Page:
Tales of Survival in Extreme Experiences

By Chris Wawra

Sir Edmund Hilary wanted to be the first to reach the top of Mt. Everest, and now the destination is so popular you have to negotiate traffic on the way up. John Muir walked over 300 miles from San Francisco to Yosemite and even spent nights sleeping in trees, fair weather and foul.

Red-Bull-Stratos-Felix-Baumgartne

The human spirit is known for its resilience and the ability to overcome even the greatest of obstacles. Challenge and discovery are built into our DNA and, ultimately, every individual decides what is and isn’t possible to achieve.

While some would argue everything worthwhile on the planet has been discovered, there are still more than a few daring souls out there to prove them wrong. Here are five amazing stories of people who, willingly or not, have transcended the known limits of human capabilities.

16 Months at Sea

The story of the castaway who survived 16 months at sea has captivated the world for the past week. Jose Salvador Alvarenga claims to have survived his extended tour by drinking rainwater and eating a combination of fish, turtles, and birds. While some people doubt his story due to his unexpectedly pudgy appearance, Alvarenga is not the first to survive a long trip in the Pacific. In 2006, a group of three Mexican men survived a nine-month tour under similar circumstances.

The Man Who Fell From Space

Were you there to watch Felix Baumgartner’s extreme high-altitude jump? If you haven’t seen it yet or if you just want to revisit the epic freefall, GoPro has released new footage of the jump, and boy, is it scary. It took Baumgartner about two and a half hours to get to his jump altitude and his 34 second freefall reached a speed of over 800 miles an hour and broke the sound barrier.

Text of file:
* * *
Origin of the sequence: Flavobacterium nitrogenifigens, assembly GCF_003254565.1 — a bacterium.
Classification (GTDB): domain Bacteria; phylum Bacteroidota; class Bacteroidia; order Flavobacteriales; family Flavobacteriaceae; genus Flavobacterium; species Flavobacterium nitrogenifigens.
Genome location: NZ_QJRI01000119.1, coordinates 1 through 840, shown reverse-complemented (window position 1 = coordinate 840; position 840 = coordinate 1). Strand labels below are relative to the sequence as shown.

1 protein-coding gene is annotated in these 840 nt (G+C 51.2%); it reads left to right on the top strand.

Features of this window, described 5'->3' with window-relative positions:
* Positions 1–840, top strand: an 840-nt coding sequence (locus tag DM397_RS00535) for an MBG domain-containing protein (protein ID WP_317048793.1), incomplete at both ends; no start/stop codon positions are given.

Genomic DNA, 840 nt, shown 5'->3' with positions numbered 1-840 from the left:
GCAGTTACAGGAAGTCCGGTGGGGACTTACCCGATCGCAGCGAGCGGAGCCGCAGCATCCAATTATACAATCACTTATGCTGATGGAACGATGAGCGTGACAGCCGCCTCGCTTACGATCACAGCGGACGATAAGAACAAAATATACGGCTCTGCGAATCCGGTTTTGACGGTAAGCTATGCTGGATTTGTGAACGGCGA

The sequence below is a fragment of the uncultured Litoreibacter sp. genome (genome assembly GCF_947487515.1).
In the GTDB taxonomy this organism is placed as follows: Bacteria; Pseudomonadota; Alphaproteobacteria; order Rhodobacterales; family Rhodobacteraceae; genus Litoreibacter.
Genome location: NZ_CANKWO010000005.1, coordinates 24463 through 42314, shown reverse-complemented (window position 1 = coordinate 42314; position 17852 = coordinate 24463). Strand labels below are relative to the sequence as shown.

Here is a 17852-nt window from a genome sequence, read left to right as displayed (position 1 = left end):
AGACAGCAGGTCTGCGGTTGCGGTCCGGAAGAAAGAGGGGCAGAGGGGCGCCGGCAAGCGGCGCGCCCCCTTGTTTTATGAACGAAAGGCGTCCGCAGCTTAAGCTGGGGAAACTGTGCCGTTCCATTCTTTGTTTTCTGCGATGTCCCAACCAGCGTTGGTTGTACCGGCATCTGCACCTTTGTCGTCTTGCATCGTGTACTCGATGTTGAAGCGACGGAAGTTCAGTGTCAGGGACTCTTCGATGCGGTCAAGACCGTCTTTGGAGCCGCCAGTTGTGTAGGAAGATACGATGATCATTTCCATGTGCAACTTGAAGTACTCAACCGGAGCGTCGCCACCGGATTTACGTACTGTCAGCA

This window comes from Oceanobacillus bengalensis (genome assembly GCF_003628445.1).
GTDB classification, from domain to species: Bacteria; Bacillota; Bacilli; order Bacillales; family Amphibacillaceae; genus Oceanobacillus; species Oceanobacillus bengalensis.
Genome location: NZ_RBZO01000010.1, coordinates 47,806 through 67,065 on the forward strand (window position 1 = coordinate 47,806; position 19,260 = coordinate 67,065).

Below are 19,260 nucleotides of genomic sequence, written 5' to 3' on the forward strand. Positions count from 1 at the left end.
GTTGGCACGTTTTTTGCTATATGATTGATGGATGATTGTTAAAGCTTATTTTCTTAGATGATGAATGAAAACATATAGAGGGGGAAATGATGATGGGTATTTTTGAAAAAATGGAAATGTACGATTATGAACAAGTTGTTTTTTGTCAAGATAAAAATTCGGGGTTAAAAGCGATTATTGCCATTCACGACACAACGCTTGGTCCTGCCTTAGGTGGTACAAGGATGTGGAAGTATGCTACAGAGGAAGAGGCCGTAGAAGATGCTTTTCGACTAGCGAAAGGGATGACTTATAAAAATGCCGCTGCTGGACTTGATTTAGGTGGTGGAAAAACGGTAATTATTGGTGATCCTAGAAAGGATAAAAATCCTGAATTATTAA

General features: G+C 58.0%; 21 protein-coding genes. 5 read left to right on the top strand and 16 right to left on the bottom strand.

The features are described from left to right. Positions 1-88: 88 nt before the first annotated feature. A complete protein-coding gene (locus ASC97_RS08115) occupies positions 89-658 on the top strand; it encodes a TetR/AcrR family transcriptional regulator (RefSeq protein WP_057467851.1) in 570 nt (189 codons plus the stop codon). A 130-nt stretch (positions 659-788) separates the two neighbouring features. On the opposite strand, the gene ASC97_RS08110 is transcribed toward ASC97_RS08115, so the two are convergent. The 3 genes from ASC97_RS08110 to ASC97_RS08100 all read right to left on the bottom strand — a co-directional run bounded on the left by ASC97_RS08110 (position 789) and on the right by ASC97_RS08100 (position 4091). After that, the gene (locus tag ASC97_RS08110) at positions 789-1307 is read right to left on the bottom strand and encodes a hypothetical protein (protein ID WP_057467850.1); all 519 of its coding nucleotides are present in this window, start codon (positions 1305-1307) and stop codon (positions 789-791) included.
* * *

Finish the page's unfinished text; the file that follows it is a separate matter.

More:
The Girl Who Survived a 3,000 Foot Drop

If you got goosebumps watching the footage from Baumgartner’s jump, this story will definitely make you cringe. Makenzie Wethington, 16, was looking for a thrill when she signed up for a skydiving jump, but she experienced a skydiver’s worst nightmare—a parachute malfunction. The skydiving instructors tried to explain how Wethington could correct the problem, but the parachute never deployed. About 3,000 feet later Makenzie hit the ground, injuring her liver and breaking her pelvis, lower spine, a shoulder blade and several ribs. Miraculously, Makenzie survived her half-mile plummet and is expected to recover.

Swimming Naked in Frozen Waters for Science

You know that breathless feeling you get when you try to get into cold water? Imagine going skinny-dipping in the Arctic ocean! A Russian diver did just that in order to facilitate interactions with Beluga whales. While the sub-zero waters would kill a normal person within a few minutes, Natalie Avseenko was able to use her knowledge of yoga and meditation to stay underwater for over 10 minutes.

33 Miners Survive 2 Months Underground

In August 2010 a mine collapsed in Chile, trapping a team of miners underneath the cold, hard rock with few supplies and a limited amount of air. It took over two weeks and seven failed attempts to finally reach the miners and discover they were alive, surviving on crackers, tuna, and camaraderie. Once the missing miners were found to be alive, it still took months to work out a plan to extract them. Eventually, the miners were taken out one at a time and reunited with their families after receiving medical treatment.

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